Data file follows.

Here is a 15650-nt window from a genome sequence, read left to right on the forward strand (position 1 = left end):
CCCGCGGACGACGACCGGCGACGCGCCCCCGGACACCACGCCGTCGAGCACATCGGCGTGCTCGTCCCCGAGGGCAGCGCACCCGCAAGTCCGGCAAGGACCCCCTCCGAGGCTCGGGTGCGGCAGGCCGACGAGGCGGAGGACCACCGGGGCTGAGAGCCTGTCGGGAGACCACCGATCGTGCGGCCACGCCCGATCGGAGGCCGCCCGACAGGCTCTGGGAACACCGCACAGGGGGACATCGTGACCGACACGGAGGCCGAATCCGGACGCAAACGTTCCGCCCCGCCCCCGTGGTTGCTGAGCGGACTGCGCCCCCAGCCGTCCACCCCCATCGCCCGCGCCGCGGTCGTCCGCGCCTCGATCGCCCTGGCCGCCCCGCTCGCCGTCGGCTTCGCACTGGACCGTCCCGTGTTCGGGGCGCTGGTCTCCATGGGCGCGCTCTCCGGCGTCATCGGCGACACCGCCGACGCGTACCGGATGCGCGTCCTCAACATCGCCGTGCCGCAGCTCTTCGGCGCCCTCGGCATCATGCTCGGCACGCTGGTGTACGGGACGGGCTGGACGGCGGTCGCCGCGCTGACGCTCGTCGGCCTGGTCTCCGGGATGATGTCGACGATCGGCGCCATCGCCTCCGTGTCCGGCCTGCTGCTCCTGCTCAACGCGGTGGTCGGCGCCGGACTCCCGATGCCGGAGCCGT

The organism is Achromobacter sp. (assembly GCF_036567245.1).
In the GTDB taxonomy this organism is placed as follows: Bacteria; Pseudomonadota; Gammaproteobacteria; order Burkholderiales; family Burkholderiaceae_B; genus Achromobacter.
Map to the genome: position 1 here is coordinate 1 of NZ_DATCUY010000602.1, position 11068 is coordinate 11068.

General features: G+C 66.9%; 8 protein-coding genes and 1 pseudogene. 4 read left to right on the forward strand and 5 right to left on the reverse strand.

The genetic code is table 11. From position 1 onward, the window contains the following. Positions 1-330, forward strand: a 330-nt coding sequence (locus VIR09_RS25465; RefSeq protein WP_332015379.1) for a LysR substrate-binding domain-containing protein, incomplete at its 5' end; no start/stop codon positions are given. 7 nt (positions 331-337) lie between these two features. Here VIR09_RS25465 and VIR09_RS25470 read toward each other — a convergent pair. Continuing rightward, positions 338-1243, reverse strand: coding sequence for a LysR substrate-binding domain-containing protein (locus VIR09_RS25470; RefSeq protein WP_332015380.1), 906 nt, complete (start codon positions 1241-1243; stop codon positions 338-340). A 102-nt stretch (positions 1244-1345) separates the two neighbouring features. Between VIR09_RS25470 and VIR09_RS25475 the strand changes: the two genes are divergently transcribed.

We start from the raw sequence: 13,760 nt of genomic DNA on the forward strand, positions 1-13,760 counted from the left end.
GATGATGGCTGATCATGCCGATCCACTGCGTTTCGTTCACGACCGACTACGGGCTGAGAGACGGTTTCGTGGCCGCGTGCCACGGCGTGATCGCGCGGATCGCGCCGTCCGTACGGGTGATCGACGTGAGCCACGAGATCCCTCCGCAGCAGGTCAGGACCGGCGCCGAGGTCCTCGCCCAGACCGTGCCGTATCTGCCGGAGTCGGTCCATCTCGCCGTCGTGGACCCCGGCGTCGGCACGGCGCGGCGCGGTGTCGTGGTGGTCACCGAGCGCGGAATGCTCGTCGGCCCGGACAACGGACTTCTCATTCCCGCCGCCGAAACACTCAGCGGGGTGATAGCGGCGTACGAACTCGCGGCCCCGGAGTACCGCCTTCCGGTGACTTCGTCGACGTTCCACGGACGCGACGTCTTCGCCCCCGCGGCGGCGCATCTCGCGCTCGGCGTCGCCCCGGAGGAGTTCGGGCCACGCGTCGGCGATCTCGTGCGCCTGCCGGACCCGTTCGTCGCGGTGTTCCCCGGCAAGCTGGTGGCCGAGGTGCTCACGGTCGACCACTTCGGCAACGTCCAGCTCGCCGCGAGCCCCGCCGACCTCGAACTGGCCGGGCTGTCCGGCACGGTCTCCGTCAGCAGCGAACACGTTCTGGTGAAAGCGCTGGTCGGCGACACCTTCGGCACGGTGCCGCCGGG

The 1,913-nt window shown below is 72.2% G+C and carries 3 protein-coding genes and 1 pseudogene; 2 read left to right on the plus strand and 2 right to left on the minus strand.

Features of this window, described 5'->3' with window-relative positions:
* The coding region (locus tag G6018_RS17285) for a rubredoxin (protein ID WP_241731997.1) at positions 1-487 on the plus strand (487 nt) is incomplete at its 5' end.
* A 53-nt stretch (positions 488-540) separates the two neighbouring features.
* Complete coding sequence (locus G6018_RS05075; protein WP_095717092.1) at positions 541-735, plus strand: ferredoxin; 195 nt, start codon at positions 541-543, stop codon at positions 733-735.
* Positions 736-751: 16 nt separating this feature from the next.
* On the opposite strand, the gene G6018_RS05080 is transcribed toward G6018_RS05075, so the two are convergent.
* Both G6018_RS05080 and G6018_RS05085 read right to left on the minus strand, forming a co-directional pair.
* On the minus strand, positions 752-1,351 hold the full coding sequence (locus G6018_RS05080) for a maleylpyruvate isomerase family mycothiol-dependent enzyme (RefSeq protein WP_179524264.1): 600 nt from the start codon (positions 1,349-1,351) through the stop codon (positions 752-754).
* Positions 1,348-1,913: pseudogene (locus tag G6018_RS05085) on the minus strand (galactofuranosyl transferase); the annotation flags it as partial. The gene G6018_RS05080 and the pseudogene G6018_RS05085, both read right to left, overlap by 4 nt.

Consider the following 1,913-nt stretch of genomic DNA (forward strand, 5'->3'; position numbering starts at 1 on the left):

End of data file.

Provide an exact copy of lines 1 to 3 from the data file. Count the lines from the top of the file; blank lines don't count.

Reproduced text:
Here is a 15650-nt window from a genome sequence, read left to right on the forward strand (position 1 = left end):
CCCGCGGACGACGACCGGCGACGCGCCCCCGGACACCACGCCGTCGAGCACATCGGCGTGCTCGTCCCCGAGGGCAGCGCACCCGCAAGTCCGGCAAGGACCCCCTCCGAGGCTCGGGTGCGGCAGGCCGACGAGGCGGAGGACCACCGGGGCTGAGAGCCTGTCGGGAGACCACCGATCGTGCGGCCACGCCCGATCGGAGGCCGCCCGACAGGCTCTGGGAACACCGCACAGGGGGACATCGTGACCGACACGGAGGCCGAATCCGGACGCAAACGTTCCGCCCCGCCCCCGTGGTTGCTGAGCGGACTGCGCCCCCAGCCGTCCACCCCCATCGCCCGCGCCGCGGTCGTCCGCGCCTCGATCGCCCTGGCCGCCCCGCTCGCCGTCGGCTTCGCACTGGACCGTCCCGTGTTCGGGGCGCTGGTCTCCATGGGCGCGCTCTCCGGCGTCATCGGCGACACCGCCGACGCGTACCGGATGCGCGTCCTCAACATCGCCGTGCCGCAGCTCTTCGGCGCCCTCGGCATCATGCTCGGCACGCTGGTGTACGGGACGGGCTGGACGGCGGTCGCCGCGCTGACGCTCGTCGGCCTGGTCTCCGGGATGATGTCGACGATCGGCGCCATCGCCTCCGTGTCCGGCCTGCTGCTCCTGCTCAACGCGGTGGTCGGCGCCGGACTCCCGATGCCGGAGCCGT

The organism is Achromobacter sp. (assembly GCF_036567245.1).